Reviewed by Lee Marshall in Venice
Dir: Dylan Kidd. USA. 2002. 106 mins.
This dark-veined New York comedy by first-time director Dylan Kidd came as oneof the few pleasant surprises in the opening few days at Venice, where itplayed in critics' week. Roger Dodger is thethinking man's American Pie: thestory of a schoolboy's attempt to lose his virginity in the Big Apple with thehelp of a fast-talking but emotionally stunted bachelor uncle. While suburbanromantics and slow-witted hicks may find it a little too heartless and a littletoo clever for its own good, the film presents a cogent argument against thesetwo metropolitan vices. Tight comic pacing and intelligent use of affordablebut still recognisable acting talent (Scott, Rossellini, Beals, Berkley) shoulddraw international sales for this promising debut, which will play the morecommercial end of the arthouse circuit and easily find an ancillary niche.Artisan Entertainment picked up the film for the US at Cannes, with salescompany Alliance Atlantis reporting serious interest from European distributorsat Venice.
Roger Dodger is the childhood nickname ofadvertising copywriter Roger Swanson (note symbolically loaded surname), asmooth womaniser whose conversation is as sharp as the creases in his suit. Theaudience watch Roger (Scott) entertaining colleagues with a stream ofintellectual one-liners, then cruising an series of identical designer bars,less to pick women up than to take them apart. He is, in other words, a highlyarticulate monster, whose affair with his boss (Rossellini) is just one morepower-play. Two sticks in two wheels send Roger's titanium bicycle careeringoff the road: first, his boss tells him his services as a lover are no longerrequired; then his spotty, innocent, idealistic 16-year-old nephew Nick(Eisenberg) turns up from Ohio, certain that uncle Roger can help him lose hisvirginity. Roger accepts the challenge, and the rest of the film follows themodulations, setbacks and eventual overturning of this master-disciplerelationship through the bars, parties and brothels of Manhattan.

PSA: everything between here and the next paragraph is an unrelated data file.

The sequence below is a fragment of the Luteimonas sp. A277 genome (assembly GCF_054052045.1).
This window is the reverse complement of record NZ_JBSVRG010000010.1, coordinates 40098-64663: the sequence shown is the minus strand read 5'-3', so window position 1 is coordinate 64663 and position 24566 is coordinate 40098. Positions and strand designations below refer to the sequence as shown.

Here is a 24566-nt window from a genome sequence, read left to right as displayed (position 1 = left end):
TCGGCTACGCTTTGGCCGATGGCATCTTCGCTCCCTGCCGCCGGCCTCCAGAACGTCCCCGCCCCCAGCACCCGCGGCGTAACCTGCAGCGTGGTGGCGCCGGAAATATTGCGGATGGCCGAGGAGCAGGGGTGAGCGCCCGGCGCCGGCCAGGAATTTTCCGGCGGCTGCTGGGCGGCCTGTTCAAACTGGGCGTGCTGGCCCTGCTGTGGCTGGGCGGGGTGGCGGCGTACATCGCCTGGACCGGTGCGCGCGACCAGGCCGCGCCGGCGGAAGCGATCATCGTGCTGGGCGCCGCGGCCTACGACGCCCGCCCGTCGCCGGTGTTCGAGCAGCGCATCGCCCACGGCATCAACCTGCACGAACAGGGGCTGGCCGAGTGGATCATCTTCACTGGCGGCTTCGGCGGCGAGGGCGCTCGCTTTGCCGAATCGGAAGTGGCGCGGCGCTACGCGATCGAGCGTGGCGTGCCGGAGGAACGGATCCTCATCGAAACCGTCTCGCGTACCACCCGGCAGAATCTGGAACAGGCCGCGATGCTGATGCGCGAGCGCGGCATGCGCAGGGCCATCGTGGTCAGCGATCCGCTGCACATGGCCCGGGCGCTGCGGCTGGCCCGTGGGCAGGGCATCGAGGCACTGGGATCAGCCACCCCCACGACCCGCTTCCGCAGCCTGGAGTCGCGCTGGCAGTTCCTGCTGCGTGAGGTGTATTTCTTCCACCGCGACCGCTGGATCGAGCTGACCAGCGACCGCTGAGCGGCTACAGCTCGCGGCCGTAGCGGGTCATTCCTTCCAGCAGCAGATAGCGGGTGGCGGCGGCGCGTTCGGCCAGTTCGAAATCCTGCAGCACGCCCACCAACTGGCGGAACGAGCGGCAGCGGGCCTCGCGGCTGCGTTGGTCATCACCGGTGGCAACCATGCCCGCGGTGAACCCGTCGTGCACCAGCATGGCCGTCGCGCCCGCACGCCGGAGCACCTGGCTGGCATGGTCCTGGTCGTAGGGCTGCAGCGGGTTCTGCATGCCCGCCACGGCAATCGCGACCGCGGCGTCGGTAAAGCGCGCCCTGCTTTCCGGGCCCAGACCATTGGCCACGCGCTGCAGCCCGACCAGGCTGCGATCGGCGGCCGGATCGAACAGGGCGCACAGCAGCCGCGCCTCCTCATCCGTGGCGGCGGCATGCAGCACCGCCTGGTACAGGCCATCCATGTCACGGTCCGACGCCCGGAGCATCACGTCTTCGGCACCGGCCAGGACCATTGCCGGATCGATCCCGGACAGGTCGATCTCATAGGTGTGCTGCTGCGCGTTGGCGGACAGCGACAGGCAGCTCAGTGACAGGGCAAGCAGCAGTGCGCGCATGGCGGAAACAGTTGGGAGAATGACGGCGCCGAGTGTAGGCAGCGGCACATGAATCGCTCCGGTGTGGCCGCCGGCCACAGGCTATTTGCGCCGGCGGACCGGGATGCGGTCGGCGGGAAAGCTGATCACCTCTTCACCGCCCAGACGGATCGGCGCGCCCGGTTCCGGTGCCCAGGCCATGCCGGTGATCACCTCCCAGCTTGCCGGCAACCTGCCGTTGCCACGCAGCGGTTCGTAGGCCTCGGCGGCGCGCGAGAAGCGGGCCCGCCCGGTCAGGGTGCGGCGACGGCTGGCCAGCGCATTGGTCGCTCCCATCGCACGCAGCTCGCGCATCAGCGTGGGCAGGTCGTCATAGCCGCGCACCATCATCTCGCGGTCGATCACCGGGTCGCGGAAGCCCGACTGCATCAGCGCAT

Kidd's visualstyle - influenced by Wong Kar-wai - is to take sharp close-ups from hiddenviewpoints: most of the long first scene, for example, is shot through a screenof potted plants. The idea, presumably, is to convey Roger's elusiveness and/orthe voyeuristic values of the society he lives in. Sometimes it works,sometimes it comes across as a stylistic tic, inoffensive but irrelevant. Moreeffective is the lighting of the film's long night, which becomes more lurid asNick's inititation turns sour, ending with a red-flooded sex club sequence inwhich Roger completes his transformation from suave seducer to Mephistopheles.The editing matches the flow of Roger's motormouth monologues, keeping the pacefast and tight.
Scott, whoalso executive produced the film, manages to generate sympathy for what is, onpaper, a hugely unsympathetic character; and the supporting cast, fromEisenberg to Jennifer Beals and Elisabeth Berkley (two post-feminist girls onthe pull), is strong. Most importantly, though, for all its darker tinges, Roger Dodger is a consistently funnyfilm for urban, cine-literate hipsters, as if Mike Leigh's Naked had been dipped in Woody Allen sauce. In Venice, the festivalaudience were in stitches - even though most of them were reading thesubtitles.
Prod co: Holedigger Film
Int'l sales: Alliance Atlantis
Prods: Anne Chaisson, George Van Busirik, Kidd
Cinematography: Joaquin Baca-Asay
Prod des: Stephen Beatrice
Ed: Andy Keir
Music: Craig Wedren
Main cast: Campbell Scott, Jesse Eisenberg, Isabella Rossellini,Jennifer Beals, Elisabeth Berkley